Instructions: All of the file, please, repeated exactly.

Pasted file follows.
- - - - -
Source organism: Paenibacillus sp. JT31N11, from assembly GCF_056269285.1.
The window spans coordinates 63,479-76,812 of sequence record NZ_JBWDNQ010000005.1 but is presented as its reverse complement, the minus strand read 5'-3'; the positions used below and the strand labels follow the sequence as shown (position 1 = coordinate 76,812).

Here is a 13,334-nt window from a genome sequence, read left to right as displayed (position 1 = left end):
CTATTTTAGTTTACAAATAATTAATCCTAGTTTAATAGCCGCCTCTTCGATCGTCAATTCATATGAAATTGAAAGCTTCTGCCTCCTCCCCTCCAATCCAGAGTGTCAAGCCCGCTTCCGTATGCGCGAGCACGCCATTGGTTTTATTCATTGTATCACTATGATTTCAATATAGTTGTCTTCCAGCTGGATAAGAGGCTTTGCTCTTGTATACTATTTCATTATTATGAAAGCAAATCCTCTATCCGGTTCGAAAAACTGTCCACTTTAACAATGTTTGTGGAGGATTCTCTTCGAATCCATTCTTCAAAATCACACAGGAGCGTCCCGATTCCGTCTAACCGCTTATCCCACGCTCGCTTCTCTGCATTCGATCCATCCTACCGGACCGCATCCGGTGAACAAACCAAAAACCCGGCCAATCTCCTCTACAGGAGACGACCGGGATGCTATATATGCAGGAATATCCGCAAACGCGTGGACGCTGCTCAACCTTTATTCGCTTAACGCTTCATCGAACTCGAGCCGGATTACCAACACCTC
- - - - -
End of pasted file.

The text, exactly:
Source organism: Paenibacillus sp. JT31N11, from assembly GCF_056269285.1.
The window spans coordinates 63,479-76,812 of sequence record NZ_JBWDNQ010000005.1 but is presented as its reverse complement, the minus strand read 5'-3'; the positions used below and the strand labels follow the sequence as shown (position 1 = coordinate 76,812).

Here is a 13,334-nt window from a genome sequence, read left to right as displayed (position 1 = left end):
CTATTTTAGTTTACAAATAATTAATCCTAGTTTAATAGCCGCCTCTTCGATCGTCAATTCATATGAAATTGAAAGCTTCTGCCTCCTCCCCTCCAATCCAGAGTGTCAAGCCCGCTTCCGTATGCGCGAGCACGCCATTGGTTTTATTCATTGTATCACTATGATTTCAATATAGTTGTCTTCCAGCTGGATAAGAGGCTTTGCTCTTGTATACTATTTCATTATTATGAAAGCAAATCCTCTATCCGGTTCGAAAAACTGTCCACTTTAACAATGTTTGTGGAGGATTCTCTTCGAATCCATTCTTCAAAATCACACAGGAGCGTCCCGATTCCGTCTAACCGCTTATCCCACGCTCGCTTCTCTGCATTCGATCCATCCTACCGGACCGCATCCGGTGAACAAACCAAAAACCCGGCCAATCTCCTCTACAGGAGACGACCGGGATGCTATATATGCAGGAATATCCGCAAACGCGTGGACGCTGCTCAACCTTTATTCGCTTAACGCTTCATCGAACTCGAGCCGGATTACCAACACCTC